Print Friendly and PDF


Advanced Search Results Detail

Project ID: 11-S-2-6

Year: 2012

Date Started: 06/01/2012

Ending Date:  05/31/2015

Title: Enhancing the Effectiveness of Annual Grass Weed Biocontrol with the Seed Pathogen Black Fingers of Death (Pyrenophora semeniperda) on Intermountain Rangelands

Project Proposal Abstract: Annual brome infestation, especially cheatgrass (Bromus tectorum) infestation, is a major contributing cause of environmental degradation on tens of millions of hectares of semiarid rangelands in the Interior West, where repeated burning often results in conversion to annual grass-dominated systems. Annual brome monocultures are very difficult to restore to more desirable perennial vegetation without some form of control, and even effective control of existing annual brome stands can leave behind high seed densities in the persistent seed bank. Our project has the primary goal of developing a biocontrol method that specifically targets these dormant, ungerminated seeds. The fungal seed pathogen black fingers of death (Pyrenophora semeniperda) kills thousands of seeds per square meter every year in seed banks of weedy annual bromes, even at naturally occurring levels. We have shown that augmentation with artificially produced inoculum of this pathogen can result in elimination or near-elimination of the annual brome persistent seed bank. Use of this biocontrol agent in combination with herbicides that eliminate germinated seeds or plants can result in essentially complete control. A second goal of our research is to determine whether it might be possible to use this biocontrol method to provide quick knock-down control of germinable seeds. A sizeable fraction of the non-dormant seed bank is also killed by biocontrol treatments with this pathogen, suggesting that it may be possible to use this organism in place of herbicides, if highly effective strains can be found. Use of this biocontrol organism can potentially be incorporated into post-fire and restoration seeding projects in areas dominated by annual bromes, greatly improving chances of success. Our research project has three principal objectives: 1) Determine biocontrol efficacy against cheatgrass under realistic restoration scenarios in the field in terms of native grass emergence, establishment, and survival, 2) Systematically evaluate among-strain variation in virulence, growth rate, phytotoxin production, and environmental tolerance, and determine how these traits affect biocontrol efficacy, in order to select highly effective strains to use for biocontrol, and 3) Evaluate the potential effectiveness of this pathogen for control of other important annual grass weeds. For the field inoculation studies at former Wyoming big sagebrush sites in Utah, Idaho, and Washington, we will apply biocontrol treatments and plant native grass seeds on two dates in precision seeding studies, then follow establishment success across two years. For the strain trials, we will use techniques and procedures we have developed in our earlier studies to obtain pure cultures of pathogen strains from field-infected cheatgrass seeds, increase conidial inoculum of these strains, screen for virulence, growth rate, phytotoxin production, and environmental tolerance, and evaluate biocontrol efficacy in greenhouse and growth chamber bioassays. We will also obtain pathogen strains from five other important annual grass weeds: red brome, Japanese brome (B. arvensis), jointed goatgrass (Aegilops cylindrica), medusahead (Taeniatherum caput-medusae), and Africagrass (Ventenata dubia). All of these grasses are known hosts of the black fingers of death pathogen. We will test these strains in cross-inoculation trials to determine the level of susceptibility of these species to different pathogen strains and whether host-adapted strains would provide better biocontrol than strains specifically selected for use on cheatgrass.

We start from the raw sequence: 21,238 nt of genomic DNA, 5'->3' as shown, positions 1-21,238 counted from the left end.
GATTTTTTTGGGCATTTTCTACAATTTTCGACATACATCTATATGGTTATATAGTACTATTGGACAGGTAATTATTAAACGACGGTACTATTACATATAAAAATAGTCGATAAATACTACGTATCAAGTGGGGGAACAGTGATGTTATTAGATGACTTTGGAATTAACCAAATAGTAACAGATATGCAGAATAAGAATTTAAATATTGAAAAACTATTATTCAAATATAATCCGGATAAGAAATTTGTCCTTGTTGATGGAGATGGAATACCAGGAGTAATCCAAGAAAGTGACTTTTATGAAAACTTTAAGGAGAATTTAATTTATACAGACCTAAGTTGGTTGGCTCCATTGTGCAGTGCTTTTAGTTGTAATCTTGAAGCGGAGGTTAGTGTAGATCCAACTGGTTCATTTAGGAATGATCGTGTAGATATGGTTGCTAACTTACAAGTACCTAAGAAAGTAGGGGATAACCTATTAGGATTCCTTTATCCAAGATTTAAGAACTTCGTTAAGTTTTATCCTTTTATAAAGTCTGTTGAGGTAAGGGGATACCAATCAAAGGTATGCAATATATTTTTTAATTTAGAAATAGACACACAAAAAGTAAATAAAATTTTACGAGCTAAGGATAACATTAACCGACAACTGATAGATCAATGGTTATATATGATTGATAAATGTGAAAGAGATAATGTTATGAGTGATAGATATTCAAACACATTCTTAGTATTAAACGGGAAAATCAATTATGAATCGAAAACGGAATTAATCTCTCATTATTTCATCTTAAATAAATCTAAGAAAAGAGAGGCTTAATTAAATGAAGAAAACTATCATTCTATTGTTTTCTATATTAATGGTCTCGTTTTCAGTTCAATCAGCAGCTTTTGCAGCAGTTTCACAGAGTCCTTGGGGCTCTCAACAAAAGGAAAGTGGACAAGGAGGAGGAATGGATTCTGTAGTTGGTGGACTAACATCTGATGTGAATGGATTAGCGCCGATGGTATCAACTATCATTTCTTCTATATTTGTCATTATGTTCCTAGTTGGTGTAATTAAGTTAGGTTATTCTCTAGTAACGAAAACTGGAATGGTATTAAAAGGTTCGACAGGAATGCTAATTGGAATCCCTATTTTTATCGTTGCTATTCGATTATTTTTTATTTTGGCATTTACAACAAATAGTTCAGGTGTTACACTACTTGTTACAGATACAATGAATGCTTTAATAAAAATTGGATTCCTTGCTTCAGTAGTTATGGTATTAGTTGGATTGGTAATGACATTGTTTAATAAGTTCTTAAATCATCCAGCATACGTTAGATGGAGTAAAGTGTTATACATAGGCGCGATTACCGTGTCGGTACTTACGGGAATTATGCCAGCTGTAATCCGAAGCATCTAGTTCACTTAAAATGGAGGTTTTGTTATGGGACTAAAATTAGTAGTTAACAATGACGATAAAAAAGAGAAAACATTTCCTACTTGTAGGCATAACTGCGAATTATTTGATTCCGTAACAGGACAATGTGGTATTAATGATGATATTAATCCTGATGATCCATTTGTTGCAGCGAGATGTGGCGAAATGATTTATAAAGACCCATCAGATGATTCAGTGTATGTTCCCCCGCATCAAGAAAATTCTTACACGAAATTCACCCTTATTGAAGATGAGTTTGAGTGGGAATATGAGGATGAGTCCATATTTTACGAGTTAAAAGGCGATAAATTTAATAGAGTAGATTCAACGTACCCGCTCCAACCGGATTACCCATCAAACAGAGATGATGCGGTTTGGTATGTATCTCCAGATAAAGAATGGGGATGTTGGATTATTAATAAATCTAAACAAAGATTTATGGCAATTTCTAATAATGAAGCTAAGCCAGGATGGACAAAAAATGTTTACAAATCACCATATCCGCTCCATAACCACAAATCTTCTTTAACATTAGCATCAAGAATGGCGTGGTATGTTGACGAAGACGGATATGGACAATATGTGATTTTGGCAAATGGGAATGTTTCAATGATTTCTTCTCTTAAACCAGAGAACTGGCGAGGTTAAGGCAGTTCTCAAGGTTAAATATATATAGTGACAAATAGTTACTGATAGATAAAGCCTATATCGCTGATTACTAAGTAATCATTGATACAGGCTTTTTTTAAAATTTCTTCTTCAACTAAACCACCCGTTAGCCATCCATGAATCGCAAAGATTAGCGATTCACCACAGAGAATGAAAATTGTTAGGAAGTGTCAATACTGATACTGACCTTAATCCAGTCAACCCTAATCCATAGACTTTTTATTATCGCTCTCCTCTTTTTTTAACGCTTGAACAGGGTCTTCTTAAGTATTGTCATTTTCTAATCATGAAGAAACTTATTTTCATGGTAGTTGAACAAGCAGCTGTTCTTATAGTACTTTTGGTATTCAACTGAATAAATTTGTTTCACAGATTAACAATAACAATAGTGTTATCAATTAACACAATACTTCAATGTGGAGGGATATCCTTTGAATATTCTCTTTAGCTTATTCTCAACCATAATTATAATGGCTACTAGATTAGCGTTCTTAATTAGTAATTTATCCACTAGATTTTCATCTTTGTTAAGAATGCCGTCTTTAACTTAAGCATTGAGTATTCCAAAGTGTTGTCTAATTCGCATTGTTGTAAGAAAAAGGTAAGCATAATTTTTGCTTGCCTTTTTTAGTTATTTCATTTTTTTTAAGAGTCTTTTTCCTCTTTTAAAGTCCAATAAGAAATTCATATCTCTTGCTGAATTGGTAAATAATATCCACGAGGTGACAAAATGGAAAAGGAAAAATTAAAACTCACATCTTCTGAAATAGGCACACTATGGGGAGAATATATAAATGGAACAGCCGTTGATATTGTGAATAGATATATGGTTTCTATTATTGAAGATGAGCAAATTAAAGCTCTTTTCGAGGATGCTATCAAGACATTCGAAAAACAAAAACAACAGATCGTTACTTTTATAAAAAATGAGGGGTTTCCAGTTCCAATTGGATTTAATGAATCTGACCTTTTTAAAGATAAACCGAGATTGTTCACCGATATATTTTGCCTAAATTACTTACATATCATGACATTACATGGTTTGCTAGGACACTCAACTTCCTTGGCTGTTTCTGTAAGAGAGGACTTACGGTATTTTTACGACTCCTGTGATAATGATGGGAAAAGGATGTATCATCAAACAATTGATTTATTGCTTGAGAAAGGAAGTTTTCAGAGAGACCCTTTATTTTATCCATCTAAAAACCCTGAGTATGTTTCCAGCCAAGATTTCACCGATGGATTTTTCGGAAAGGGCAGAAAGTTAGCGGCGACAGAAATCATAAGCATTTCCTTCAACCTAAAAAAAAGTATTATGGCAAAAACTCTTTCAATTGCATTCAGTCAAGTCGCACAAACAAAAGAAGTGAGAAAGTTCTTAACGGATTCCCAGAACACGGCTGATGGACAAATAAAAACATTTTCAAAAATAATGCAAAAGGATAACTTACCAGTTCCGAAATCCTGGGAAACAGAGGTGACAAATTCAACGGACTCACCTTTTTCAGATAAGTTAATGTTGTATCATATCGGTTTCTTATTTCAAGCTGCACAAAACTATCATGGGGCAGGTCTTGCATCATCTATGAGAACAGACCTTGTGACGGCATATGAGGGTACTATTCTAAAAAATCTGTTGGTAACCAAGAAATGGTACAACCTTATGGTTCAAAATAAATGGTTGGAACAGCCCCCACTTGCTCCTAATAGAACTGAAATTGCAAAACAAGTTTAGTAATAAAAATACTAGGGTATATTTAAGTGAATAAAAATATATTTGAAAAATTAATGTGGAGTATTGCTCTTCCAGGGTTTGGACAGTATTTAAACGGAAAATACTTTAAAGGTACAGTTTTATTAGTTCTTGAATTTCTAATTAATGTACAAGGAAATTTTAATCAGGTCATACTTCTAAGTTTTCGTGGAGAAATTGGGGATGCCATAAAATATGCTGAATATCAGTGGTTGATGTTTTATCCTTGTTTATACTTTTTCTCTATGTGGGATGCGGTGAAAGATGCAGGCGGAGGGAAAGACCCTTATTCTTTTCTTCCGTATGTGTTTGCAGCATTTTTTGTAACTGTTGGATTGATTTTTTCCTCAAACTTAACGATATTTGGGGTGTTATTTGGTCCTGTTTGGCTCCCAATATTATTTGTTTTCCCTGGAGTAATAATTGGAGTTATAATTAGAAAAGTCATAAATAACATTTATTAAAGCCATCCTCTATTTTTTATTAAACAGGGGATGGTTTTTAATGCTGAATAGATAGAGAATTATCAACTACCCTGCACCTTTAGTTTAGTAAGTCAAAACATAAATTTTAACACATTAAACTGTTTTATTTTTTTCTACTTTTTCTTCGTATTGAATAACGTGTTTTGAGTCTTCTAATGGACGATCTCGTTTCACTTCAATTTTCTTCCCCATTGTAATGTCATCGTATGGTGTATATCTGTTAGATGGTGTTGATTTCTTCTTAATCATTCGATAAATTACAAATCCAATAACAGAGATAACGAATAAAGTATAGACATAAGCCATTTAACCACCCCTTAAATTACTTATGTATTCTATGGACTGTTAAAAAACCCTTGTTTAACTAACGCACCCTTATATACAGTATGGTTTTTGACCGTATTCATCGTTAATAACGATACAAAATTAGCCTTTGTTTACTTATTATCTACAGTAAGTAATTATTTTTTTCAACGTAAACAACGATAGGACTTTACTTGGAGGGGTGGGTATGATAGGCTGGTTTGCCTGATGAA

Principal Investigator: Susan E. Meyer

Agency/Organization: Forest Service

Branch or Dept: RMRS-Shrub Sciences Laboratory


Other Project Collaborators

Type

Name

Agency/Organization

Branch or Dept

Agreements Contact

Susan T. Major

Forest Service

RMRS-Rocky Mountain Research Station

Budget Contact

Edith M. Cates

Forest Service

RMRS-Rocky Mountain Research Station

Co-Principal Investigator

Phil S. Allen

Brigham Young University

Department of Plant & Wildlife Sciences

Co-Principal Investigator

Julie Beckstead

Gonzaga University

Department of Biology

Funding Cooperator

Susan E. Meyer

Forest Service

RMRS-Shrub Sciences Laboratory


Project Locations

Consortium

Great Basin

Northwest


Level

State

Agency

Unit

STATE

UT

BLM

West Desert District

STATE

WA

FWS

Columbia National Wildlife Refuge

STATE

ID

BLM

Twin Falls District


Project Deliverables

There is no final report available for this project.
  ID Type Title
view or print   3562 Journal Article Plant Ecology
view or print   3563 Journal Article Journal of Natural Products
view or print   3564 Journal Article Tetrahedron
view or print   3565 Journal Article Journal of Agricultural and Food Chemistry
view or print   3429 Journal Article Invasive Plant Science and Management
view or print   3430 Journal Article Oecologia
view or print   3431 Journal Article Biocontrol Science and Technology
    3428 Journal Article Seed Science Research
    318 MS Thesis The Bromus tectorum-Pyrenophora semeniperda Pathosystem

Supporting Documents

There are no supporting documents available for this project.

Convert PDF documents to an html document using Adobe's online conversion tool.
Download Adobe Acrobat Reader